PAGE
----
Friday, November 14, 2008
Life just ain't the way the Dems see it.
REMEMBER THIS? I just can't believe it's going to go down the way people are talking about it. I know I'm a dinosaur. I was there at a tiny back-country racetrack for one of the first ever showdowns between the legendary Corvette and the mysterious new predator called the Cobra. The venue was too small for both of them. The corners were too tight, the straightaways too short. Neither of the competitors was wearing the kind of shiny paint shown above. The headlights were masked with exes of black tape, and the bodies were dull with the sweatsuit primer of gym-rat sluggers who don't care how they look. They both carried too much power into the turns, their rears swinging like wild left hooks, but the longest straight went right in front of the stands, and it was awe-inspiring to see the Cobra run down and pass the Corvette with a burst of hungry, guttural acceleration that was brand new to an audience used to thrumming Austin Healeys and singing Elvas. This was low, snarling, teeth gnashing horsepower unleashed. The Americans had entered the sports car wars, and there was blood in their eye.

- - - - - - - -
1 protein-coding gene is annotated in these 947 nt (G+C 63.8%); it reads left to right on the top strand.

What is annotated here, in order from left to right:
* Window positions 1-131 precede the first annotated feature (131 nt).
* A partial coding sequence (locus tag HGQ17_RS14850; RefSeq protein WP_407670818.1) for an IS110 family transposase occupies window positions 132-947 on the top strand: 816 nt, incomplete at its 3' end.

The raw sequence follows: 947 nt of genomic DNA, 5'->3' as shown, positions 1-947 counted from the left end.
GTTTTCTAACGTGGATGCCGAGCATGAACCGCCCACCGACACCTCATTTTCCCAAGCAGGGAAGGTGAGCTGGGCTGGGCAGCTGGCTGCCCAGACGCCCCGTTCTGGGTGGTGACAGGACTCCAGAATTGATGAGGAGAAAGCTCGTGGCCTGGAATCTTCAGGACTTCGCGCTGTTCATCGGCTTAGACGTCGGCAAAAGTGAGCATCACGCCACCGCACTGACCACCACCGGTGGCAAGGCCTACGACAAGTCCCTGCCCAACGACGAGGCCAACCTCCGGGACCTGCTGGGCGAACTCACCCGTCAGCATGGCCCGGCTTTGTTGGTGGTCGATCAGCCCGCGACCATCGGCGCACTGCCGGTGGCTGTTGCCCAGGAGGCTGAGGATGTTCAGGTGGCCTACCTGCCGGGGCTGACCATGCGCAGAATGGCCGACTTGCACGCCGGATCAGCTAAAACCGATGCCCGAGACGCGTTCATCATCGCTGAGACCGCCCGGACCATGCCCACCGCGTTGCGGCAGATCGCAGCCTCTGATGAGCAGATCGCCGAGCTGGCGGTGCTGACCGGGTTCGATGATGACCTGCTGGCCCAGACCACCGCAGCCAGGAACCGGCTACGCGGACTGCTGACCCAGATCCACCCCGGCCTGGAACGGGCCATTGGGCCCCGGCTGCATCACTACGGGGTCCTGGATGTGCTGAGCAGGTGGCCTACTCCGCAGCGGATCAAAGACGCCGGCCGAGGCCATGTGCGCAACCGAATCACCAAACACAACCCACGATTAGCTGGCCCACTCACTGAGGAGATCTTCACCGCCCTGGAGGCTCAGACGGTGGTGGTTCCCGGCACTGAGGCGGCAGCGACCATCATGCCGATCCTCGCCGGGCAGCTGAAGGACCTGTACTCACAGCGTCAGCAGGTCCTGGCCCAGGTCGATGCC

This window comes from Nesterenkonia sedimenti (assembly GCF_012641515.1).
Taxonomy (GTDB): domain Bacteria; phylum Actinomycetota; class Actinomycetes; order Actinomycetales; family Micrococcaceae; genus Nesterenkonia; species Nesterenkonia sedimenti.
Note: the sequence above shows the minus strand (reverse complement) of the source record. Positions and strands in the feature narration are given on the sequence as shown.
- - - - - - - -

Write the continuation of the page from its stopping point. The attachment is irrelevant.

But that's the way it's always been. America is competition. Coke versus Pepsi. McDonald's versus Burger King. Chevy versus Ford. Mopar against all. Competition is bred into our bones. Texas versus Oklahoma on the gridiron. Boston University versus Michigan at hockey. Harvard versus Yale at football and presidents. Walmart versus K-Mart. Exxon versus Mobil. (And, yes, we understand that sometimes losers die or get pwned.) The Celtics versus the Lakers. Democrats versus Republicans. Apple versus Microsoft. East coast versus west coast. The Yankees versus absolutely everybody else in every city and state. It's all the American Way.